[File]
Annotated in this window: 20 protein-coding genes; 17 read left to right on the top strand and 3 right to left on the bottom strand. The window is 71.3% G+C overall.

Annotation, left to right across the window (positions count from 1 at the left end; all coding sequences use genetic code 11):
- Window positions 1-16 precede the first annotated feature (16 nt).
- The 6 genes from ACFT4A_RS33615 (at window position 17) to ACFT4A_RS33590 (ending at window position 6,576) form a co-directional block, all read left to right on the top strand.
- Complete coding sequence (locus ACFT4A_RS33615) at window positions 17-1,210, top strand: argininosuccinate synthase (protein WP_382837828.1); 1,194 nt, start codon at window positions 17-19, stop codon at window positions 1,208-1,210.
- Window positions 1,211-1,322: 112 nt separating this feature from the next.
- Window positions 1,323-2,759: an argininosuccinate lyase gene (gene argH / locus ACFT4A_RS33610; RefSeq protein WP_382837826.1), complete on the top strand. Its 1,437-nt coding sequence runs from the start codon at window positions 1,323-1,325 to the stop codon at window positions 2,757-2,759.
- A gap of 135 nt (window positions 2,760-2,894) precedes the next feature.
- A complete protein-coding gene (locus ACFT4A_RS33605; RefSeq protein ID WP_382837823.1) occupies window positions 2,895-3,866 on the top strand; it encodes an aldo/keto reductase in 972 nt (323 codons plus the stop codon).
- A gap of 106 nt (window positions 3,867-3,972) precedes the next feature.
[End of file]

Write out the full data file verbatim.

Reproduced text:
Annotated in this window: 20 protein-coding genes; 17 read left to right on the top strand and 3 right to left on the bottom strand. The window is 71.3% G+C overall.

Annotation, left to right across the window (positions count from 1 at the left end; all coding sequences use genetic code 11):
- Window positions 1-16 precede the first annotated feature (16 nt).
- The 6 genes from ACFT4A_RS33615 (at window position 17) to ACFT4A_RS33590 (ending at window position 6,576) form a co-directional block, all read left to right on the top strand.
- Complete coding sequence (locus ACFT4A_RS33615) at window positions 17-1,210, top strand: argininosuccinate synthase (protein WP_382837828.1); 1,194 nt, start codon at window positions 17-19, stop codon at window positions 1,208-1,210.
- Window positions 1,211-1,322: 112 nt separating this feature from the next.
- Window positions 1,323-2,759: an argininosuccinate lyase gene (gene argH / locus ACFT4A_RS33610; RefSeq protein WP_382837826.1), complete on the top strand. Its 1,437-nt coding sequence runs from the start codon at window positions 1,323-1,325 to the stop codon at window positions 2,757-2,759.
- A gap of 135 nt (window positions 2,760-2,894) precedes the next feature.
- A complete protein-coding gene (locus ACFT4A_RS33605; RefSeq protein ID WP_382837823.1) occupies window positions 2,895-3,866 on the top strand; it encodes an aldo/keto reductase in 972 nt (323 codons plus the stop codon).
- A gap of 106 nt (window positions 3,867-3,972) precedes the next feature.